Every winter, our Troop would backpack the A.T. from Gathland State Park, in Maryland, south to Harpers Ferry, camping overnight along the way. I look back with admiration for the endurance of youth, carrying our official frameless rucksacks with padless shoulder straps stuffed with all manner of overweight items. Today’s ultralight backpackers would cringe. The shapeless canvas pack held an overweight cotton sleeping bag, rolled lengthwise and lashed around the sides and top of the pack, Civil War style. Had nothing changed in the world of backpacking for the past one hundred years? We each carried half of a war surplus “duck” canvas pup tent, which assembled with buttons along the ridge. Many sleepless, rainy nights were spent contemplating the wisdom of that design. Our adolescent appetites compelled us to carry cans of Dinty More beef stew, Chef Boyardee spaghetti, Vienna Sausages and, who could forget, Spam. The latter two were roasted on sticks, over the campfire, where gasoline-like juices sent delight inducing flames into the air with each drip.

Footwear was also impractical, with many boys wearing tennis shoes on the often snow-laced Trail. Then there were the uniforms, ah the uniforms, every Scouts burden to be carried all that way for the required appearance as human beings when marching into town on Sunday afternoon.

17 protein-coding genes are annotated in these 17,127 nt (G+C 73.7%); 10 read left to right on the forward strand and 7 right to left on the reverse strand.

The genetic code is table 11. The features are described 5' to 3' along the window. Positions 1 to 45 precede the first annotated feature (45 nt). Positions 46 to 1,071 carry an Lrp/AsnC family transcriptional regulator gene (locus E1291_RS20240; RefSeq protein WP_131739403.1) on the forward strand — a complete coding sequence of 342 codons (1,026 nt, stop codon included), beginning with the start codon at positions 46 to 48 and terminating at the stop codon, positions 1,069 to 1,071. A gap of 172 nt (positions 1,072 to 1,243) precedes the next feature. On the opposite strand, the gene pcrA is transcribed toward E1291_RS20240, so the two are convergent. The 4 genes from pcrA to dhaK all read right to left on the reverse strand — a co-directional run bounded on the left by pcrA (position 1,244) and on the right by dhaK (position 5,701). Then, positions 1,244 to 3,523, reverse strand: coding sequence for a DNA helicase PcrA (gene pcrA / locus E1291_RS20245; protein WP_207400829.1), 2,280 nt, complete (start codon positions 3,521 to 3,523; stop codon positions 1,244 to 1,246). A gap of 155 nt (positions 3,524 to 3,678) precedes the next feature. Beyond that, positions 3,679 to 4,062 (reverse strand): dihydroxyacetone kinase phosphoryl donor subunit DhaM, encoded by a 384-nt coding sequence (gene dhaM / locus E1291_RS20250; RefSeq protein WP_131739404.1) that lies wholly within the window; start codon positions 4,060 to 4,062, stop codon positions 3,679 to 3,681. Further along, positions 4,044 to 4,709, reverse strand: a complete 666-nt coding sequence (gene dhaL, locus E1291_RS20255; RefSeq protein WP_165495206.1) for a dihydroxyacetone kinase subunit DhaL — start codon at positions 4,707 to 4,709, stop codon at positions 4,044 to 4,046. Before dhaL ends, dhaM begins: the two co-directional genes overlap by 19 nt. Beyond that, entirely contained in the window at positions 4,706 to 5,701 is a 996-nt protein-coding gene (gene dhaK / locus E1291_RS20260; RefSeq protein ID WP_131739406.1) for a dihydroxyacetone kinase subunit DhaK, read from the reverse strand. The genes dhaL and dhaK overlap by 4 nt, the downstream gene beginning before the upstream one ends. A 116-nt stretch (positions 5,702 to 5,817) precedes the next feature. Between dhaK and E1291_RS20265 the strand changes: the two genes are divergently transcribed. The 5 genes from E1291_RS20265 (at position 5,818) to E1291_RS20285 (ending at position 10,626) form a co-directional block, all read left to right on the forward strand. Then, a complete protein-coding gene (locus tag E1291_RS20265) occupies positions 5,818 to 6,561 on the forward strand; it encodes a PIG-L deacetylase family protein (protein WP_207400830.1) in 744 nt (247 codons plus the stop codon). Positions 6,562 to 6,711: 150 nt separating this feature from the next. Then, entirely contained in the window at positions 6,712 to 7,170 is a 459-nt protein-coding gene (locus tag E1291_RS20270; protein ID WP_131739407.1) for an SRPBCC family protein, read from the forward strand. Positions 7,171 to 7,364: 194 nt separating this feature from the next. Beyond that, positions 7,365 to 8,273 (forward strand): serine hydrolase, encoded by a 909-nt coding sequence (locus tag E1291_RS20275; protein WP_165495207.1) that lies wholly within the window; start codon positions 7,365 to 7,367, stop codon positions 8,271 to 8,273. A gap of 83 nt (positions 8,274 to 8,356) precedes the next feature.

The author at Washington Monument State Park in 2017

No matter where I find myself on the A.T., it always feels as familiar to me as the stretch five minutes from my house.

Boy Scout safety standards had also not developed at that time. We hiked unsupervised, being dropped off at the A.T. trail-head by several of the adult leaders. You see fathers in those days were often a long working, hard drinking, chain smoking lot, think Mad Men, who’s ability or willingness to hike miles of Trail were limited. On Sunday, at the Route 340 bridge between Maryland and Virginia we would leave the A.T. to follow the railroad tracks into a tunnel before crossing the Potomac River to our destination, since the Trail did not go through the historic town of Harpers Ferry in those days. In the privacy of the tunnel we would change into our crumpled uniforms, as required by the adults waiting on the other side. We would then march, in all our disheveled glory, across the railroad bridge into town. There was no dedicated pedestrian extension in those days, where the current A.T. crosses the river, so we straddled the wooden boards alongside the tracks hoping no train would come along to vibrate us off the bridge and into the river. Once in town, we would climb to the Hilltop House to reunite with the adults and the reward of an all-you-can-eat fried chicken dinner with all the trimmings. This was the hotel restaurant’s special every Sunday afternoon and our filthy rabble, clean uniforms aside, no-doubt thrilled the well dressed, after church, regulars. The establishment, I’m sure, was equally pleased when twenty or so teenage boys devoured everything in sight and sent the days revenues into the red.